In my last post about workflow in SharePoint 2013 , I mentioned this new data type called DynamicValue. This new data type, in combination with the new HTTP activities, makes it so much easier to work with services in SharePoint 2013 workflows. What Microsoft has given us are a few new activities that you use to acquire, create and parse these data types. Here’s a high-level how it works:
You have a workflow that needs to collect the description of a category used in an item. When the workflow starts it gets the category name and calls an OData service to get the description of the category. It then takes the response and saves it to the list item.
In the new Visual Studio 2012 workflow designer, you’ll find something at the bottom that sales Variable. Use that to create a new variable using the data type DynamicValue (full name: Microsoft.Activities.DynamicValue)… I’ll call it CategoryDVResponse. I also create two more string variables named CategoryName and CategoryDescription. These are simply used to call the OData service and save the extracted results after parsing the returned value.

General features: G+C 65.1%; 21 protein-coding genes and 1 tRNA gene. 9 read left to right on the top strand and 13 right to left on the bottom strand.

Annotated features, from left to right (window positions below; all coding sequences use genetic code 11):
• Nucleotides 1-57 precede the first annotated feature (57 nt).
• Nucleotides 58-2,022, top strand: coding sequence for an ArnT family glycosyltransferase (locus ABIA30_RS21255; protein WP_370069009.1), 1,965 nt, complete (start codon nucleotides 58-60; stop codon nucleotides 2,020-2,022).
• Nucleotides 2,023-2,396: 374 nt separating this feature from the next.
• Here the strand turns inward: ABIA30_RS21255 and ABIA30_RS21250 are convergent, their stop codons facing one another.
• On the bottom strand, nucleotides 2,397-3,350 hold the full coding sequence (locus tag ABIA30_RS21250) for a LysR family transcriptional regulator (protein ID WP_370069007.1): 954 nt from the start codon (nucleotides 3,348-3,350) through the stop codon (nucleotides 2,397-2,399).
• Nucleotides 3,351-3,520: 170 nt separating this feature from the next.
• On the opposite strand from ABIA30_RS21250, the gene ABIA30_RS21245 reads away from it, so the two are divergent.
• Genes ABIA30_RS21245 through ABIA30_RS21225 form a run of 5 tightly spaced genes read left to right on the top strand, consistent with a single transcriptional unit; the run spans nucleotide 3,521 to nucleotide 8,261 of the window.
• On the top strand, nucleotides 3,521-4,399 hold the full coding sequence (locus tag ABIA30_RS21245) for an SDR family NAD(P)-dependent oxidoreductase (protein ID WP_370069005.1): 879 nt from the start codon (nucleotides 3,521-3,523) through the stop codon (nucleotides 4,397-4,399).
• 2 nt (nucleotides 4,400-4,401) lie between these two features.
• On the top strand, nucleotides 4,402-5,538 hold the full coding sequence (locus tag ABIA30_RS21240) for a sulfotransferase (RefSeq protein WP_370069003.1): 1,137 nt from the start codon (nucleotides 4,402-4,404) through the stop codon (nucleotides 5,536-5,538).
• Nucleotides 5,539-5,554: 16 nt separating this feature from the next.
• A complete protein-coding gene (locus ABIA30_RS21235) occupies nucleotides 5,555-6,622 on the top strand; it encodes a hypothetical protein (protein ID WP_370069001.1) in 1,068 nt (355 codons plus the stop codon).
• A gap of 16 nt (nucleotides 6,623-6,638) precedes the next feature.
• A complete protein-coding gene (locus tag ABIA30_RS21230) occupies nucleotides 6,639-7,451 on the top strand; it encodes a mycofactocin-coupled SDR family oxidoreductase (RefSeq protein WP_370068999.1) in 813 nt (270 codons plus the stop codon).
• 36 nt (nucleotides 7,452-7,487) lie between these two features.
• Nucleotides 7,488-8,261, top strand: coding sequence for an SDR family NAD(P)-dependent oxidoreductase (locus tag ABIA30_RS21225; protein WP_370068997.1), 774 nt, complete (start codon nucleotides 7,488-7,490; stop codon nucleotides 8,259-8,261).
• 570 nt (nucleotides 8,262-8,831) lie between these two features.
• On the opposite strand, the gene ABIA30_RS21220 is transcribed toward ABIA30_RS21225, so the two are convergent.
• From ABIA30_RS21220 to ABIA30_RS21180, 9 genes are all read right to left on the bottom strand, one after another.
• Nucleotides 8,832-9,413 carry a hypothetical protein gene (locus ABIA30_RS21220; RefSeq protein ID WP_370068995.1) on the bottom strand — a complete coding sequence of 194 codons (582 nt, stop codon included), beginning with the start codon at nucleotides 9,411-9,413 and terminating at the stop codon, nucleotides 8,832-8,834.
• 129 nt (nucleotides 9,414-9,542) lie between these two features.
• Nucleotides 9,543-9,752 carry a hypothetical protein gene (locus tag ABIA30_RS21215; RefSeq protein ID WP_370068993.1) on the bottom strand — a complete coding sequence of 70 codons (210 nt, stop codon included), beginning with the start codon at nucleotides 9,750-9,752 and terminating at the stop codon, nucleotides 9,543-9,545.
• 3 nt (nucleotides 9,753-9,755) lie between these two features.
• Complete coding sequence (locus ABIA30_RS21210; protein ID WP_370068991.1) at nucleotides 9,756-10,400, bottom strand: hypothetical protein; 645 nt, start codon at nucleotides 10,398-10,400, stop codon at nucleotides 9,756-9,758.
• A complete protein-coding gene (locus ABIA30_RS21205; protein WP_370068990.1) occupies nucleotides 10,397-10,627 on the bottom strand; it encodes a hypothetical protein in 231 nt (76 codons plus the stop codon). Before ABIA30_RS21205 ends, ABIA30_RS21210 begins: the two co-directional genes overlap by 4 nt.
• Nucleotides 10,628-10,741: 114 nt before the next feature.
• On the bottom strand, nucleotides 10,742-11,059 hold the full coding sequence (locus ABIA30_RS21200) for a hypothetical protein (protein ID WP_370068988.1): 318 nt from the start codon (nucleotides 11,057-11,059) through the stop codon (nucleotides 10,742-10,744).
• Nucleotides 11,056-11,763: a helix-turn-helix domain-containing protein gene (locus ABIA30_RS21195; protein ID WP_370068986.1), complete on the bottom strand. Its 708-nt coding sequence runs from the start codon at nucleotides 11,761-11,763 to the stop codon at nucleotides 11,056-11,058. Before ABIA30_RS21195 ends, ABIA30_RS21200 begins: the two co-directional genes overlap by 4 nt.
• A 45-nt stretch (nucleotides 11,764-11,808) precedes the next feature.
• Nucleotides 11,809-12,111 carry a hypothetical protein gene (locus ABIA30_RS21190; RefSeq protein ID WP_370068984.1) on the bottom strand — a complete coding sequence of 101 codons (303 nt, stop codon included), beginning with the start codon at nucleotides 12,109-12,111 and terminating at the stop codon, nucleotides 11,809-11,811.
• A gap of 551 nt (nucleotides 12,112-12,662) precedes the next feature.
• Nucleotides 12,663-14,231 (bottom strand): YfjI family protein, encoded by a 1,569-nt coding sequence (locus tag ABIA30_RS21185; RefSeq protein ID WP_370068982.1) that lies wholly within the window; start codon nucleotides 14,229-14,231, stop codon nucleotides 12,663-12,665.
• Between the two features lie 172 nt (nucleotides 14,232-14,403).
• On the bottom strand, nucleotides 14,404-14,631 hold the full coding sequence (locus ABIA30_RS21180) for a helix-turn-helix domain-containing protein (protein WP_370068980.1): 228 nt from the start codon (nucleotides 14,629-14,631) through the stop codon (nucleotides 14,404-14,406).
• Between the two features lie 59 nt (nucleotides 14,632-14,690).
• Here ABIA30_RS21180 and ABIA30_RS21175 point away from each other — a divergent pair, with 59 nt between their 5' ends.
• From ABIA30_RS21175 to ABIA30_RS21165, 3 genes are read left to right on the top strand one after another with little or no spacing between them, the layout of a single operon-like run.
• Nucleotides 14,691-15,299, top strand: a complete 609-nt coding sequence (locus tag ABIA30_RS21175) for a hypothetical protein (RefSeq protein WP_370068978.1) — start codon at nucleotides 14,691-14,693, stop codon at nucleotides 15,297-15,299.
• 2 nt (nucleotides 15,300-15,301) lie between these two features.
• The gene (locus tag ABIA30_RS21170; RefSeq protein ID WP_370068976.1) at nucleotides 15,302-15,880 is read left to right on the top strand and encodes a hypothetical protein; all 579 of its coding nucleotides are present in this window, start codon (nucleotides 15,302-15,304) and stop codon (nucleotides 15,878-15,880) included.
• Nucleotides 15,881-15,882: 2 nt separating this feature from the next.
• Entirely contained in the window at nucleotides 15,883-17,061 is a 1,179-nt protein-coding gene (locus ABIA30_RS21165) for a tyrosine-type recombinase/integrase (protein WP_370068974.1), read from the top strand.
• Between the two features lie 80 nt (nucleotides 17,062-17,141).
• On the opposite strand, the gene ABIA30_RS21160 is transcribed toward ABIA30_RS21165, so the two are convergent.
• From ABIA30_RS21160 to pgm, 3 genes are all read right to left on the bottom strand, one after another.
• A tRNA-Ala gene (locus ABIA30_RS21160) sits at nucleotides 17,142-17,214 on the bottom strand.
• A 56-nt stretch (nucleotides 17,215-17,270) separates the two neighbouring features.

Use an activity LookupCurrentSPListItemString to pull the category name from the list item you’re using to trigger the workflow. Then, use a HttpGet activity to call the service. There are lot of properties you can set on this, but you’re really only interest in two of them… set the values of these two properties to the following:
- ResponseContent: CategoryDVResponse (this is the DynamicValue variable you created earlier)
- Uri: Use the following string to concatenate a URL together to call a demo OData service filtering for a specific category name & retrieving just one field:
- “ http://services.odata.org/Northwind/Northwind.svc/Categories?$format=json&$filter=substringof('" & CategoryName & “’, CategoryName) eq true&$select=Description”
Last step is to parse the response from the OData service and write the result to the list item. Use a GetDynamicValueProperty<> activity to parse the results. The following picture shows what it would look like. Basically what you do is you give this activity the variable to parse, the variable to store the result in and the thing to extract (called PropertyName). You’ll write this in XPATH notation since you’re effectively pulling something out of a JSON result.
Deploy the workflow and attach it to an announcement list to test it. The following picture shows I’ve entered a category called Beverages.
When I run the workflow notice that the body field has been updated with a new category description. Also notice that it says the workflow was updated by Workflow on behalf of a user (this is because Windows Azure Workflow is treated as an app and has been given permissions to do work on behalf of the user when you ran it).
If you want to see this in action, check out video #5 from my MSDN video from the Developer Training Workflow module . What I described above is similar to what I did in the video.